Our recent deployment of the Joint Contact Community Forum required us to figure out how to get PHP 5 working in IIS 7.0. This was a fairly new and interesting concept so we’d like to share our experience and offer some of the steps we took to get PHP to work in IIS7. Our configuration is using PHP 5.2.5 so this article will be specific to this configuration.


Install IIS 7
The first step is to find a machine capable of running IIS 7.0. For those who don’t know, IIS 7.0 is available under Windows Server 2008 or Windows Vista (Ultimate or Business). In addition to supporting ASP and ASP.NET applications Microsoft has also introduced the ability for you to run non-Microsoft technologies like PHP pages (good for you Microsoft)! Since our company works with Microsoft technologies this was an added convenience as we didn’t have to install Apache to support our PHP application. To learn more about IIS 7.0 visit www.iis.net.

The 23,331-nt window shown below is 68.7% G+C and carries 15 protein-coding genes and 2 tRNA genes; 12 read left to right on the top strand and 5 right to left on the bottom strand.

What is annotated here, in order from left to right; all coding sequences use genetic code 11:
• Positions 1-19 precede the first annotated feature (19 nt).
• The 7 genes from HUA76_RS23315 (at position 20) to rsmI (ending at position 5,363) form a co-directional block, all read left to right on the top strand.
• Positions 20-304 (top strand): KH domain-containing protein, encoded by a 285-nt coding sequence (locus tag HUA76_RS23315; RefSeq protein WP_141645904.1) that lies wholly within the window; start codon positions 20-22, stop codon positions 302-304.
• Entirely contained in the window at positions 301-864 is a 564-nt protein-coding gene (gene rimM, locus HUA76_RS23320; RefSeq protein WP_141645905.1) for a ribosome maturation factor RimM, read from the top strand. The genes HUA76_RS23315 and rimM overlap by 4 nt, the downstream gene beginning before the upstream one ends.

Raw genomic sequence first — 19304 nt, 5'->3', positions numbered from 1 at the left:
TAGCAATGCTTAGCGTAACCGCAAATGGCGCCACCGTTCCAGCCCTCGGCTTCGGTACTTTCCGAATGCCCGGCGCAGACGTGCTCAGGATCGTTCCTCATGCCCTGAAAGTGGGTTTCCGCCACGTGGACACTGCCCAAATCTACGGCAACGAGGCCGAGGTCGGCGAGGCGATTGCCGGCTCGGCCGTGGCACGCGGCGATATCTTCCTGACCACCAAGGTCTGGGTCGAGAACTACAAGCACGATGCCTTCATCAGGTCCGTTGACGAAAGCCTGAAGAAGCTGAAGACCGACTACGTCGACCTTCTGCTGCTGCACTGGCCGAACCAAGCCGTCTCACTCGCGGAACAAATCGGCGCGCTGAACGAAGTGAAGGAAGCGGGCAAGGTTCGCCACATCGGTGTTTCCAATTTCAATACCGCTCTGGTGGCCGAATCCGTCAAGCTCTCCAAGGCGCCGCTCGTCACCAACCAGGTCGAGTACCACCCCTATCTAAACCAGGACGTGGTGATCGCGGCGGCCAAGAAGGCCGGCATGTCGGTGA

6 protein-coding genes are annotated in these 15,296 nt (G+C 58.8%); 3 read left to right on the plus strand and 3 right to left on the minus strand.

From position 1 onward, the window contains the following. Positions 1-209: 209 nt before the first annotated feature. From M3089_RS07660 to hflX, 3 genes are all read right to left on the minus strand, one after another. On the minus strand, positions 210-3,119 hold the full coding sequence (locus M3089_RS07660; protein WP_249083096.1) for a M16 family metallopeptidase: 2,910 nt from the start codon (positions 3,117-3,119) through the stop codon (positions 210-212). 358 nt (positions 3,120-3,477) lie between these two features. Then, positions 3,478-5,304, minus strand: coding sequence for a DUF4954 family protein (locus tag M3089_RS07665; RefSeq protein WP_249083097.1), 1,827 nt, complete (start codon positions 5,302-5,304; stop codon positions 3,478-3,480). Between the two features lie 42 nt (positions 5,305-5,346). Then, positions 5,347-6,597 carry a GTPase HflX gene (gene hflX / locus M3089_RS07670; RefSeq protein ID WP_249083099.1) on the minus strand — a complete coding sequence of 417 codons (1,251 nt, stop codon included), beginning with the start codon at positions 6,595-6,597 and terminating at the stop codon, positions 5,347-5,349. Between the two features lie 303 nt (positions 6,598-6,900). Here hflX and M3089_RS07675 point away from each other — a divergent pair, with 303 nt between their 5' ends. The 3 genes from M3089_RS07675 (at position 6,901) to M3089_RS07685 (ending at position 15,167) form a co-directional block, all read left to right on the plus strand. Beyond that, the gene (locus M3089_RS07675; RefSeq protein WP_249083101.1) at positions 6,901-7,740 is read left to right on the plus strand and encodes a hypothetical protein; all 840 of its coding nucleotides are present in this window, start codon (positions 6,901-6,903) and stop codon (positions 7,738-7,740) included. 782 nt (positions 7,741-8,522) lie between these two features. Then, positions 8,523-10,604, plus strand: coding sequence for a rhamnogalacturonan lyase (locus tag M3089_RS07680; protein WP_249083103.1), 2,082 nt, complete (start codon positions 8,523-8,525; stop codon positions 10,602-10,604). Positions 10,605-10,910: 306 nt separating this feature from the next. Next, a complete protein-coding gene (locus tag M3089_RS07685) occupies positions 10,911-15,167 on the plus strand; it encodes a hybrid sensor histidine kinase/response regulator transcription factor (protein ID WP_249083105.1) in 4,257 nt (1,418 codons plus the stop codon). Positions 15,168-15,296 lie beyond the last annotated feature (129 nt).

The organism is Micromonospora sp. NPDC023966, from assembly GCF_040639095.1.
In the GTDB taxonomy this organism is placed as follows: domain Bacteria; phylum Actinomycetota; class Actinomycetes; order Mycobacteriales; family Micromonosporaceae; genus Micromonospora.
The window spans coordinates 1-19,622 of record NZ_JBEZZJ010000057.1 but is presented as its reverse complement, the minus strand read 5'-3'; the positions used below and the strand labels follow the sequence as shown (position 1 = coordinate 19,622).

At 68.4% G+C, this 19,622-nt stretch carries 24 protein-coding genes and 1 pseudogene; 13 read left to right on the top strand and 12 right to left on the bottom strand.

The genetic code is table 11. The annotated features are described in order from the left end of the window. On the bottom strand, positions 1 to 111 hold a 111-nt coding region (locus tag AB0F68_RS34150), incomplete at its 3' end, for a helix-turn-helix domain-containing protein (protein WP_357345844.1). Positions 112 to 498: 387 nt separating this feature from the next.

Enable FastCGI
Next, we need to enable FastCGI support. The IIS FastCGI support enables IIS to host normal CGI programs like PHP or Ruby On Rails. To configure this option choose Control Panel -> Programs and Features -> Turn Windows features on or off. To learn more about FastCGI, go here: http://learn.iis.net/page.aspx/247/using-fastcgi-to-host-php-applications-on-iis-60/



Install/Configure PHP
The next step is to download and install PHP. You can get this from PHP’s webste at www.php.net. It is recommended that you install the non-thread-safe version for optimal performance. You can put the PHP folder anywhere, in our example we will assume that PHP is stored in C:\PHP.


After installing PHP, there are some important configurations needed in the php.ini file. This file is located at the root of your PHP directory, e.g. C:\PHP. There is a pre-configured file called php.ini-recommended, go ahead and open and save this file as php.ini. In php.ini, we will set the following values: